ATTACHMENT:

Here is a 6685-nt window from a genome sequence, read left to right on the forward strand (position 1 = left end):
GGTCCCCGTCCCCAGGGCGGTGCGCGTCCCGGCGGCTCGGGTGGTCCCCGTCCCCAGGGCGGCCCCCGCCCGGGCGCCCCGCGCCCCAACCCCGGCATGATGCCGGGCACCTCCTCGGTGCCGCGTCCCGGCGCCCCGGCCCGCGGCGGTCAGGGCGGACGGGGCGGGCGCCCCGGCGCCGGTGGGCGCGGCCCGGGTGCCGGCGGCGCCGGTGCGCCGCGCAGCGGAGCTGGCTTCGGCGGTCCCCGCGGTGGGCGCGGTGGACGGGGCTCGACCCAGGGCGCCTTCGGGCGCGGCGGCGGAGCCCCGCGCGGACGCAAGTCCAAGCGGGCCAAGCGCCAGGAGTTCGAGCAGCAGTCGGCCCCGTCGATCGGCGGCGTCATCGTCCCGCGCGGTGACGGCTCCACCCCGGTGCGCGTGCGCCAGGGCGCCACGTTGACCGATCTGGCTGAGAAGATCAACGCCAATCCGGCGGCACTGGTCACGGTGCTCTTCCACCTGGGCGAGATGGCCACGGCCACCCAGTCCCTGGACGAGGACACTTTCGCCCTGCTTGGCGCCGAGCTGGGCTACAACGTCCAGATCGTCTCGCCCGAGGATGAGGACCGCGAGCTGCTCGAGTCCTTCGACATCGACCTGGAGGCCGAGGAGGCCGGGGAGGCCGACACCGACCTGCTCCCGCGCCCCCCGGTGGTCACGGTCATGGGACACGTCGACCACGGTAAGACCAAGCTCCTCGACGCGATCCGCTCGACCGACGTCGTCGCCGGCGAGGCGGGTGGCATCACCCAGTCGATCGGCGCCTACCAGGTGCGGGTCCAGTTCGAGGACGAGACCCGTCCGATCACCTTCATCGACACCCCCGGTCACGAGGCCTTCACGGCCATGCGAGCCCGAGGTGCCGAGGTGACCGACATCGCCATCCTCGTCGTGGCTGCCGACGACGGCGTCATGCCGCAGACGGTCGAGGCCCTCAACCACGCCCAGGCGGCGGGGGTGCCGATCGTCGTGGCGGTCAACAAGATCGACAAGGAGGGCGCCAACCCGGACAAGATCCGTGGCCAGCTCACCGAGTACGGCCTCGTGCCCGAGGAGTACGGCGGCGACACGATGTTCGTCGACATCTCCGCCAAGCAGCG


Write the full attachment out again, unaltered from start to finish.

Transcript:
Here is a 6685-nt window from a genome sequence, read left to right on the forward strand (position 1 = left end):
GGTCCCCGTCCCCAGGGCGGTGCGCGTCCCGGCGGCTCGGGTGGTCCCCGTCCCCAGGGCGGCCCCCGCCCGGGCGCCCCGCGCCCCAACCCCGGCATGATGCCGGGCACCTCCTCGGTGCCGCGTCCCGGCGCCCCGGCCCGCGGCGGTCAGGGCGGACGGGGCGGGCGCCCCGGCGCCGGTGGGCGCGGCCCGGGTGCCGGCGGCGCCGGTGCGCCGCGCAGCGGAGCTGGCTTCGGCGGTCCCCGCGGTGGGCGCGGTGGACGGGGCTCGACCCAGGGCGCCTTCGGGCGCGGCGGCGGAGCCCCGCGCGGACGCAAGTCCAAGCGGGCCAAGCGCCAGGAGTTCGAGCAGCAGTCGGCCCCGTCGATCGGCGGCGTCATCGTCCCGCGCGGTGACGGCTCCACCCCGGTGCGCGTGCGCCAGGGCGCCACGTTGACCGATCTGGCTGAGAAGATCAACGCCAATCCGGCGGCACTGGTCACGGTGCTCTTCCACCTGGGCGAGATGGCCACGGCCACCCAGTCCCTGGACGAGGACACTTTCGCCCTGCTTGGCGCCGAGCTGGGCTACAACGTCCAGATCGTCTCGCCCGAGGATGAGGACCGCGAGCTGCTCGAGTCCTTCGACATCGACCTGGAGGCCGAGGAGGCCGGGGAGGCCGACACCGACCTGCTCCCGCGCCCCCCGGTGGTCACGGTCATGGGACACGTCGACCACGGTAAGACCAAGCTCCTCGACGCGATCCGCTCGACCGACGTCGTCGCCGGCGAGGCGGGTGGCATCACCCAGTCGATCGGCGCCTACCAGGTGCGGGTCCAGTTCGAGGACGAGACCCGTCCGATCACCTTCATCGACACCCCCGGTCACGAGGCCTTCACGGCCATGCGAGCCCGAGGTGCCGAGGTGACCGACATCGCCATCCTCGTCGTGGCTGCCGACGACGGCGTCATGCCGCAGACGGTCGAGGCCCTCAACCACGCCCAGGCGGCGGGGGTGCCGATCGTCGTGGCGGTCAACAAGATCGACAAGGAGGGCGCCAACCCGGACAAGATCCGTGGCCAGCTCACCGAGTACGGCCTCGTGCCCGAGGAGTACGGCGGCGACACGATGTTCGTCGACATCTCCGCCAAGCAGCG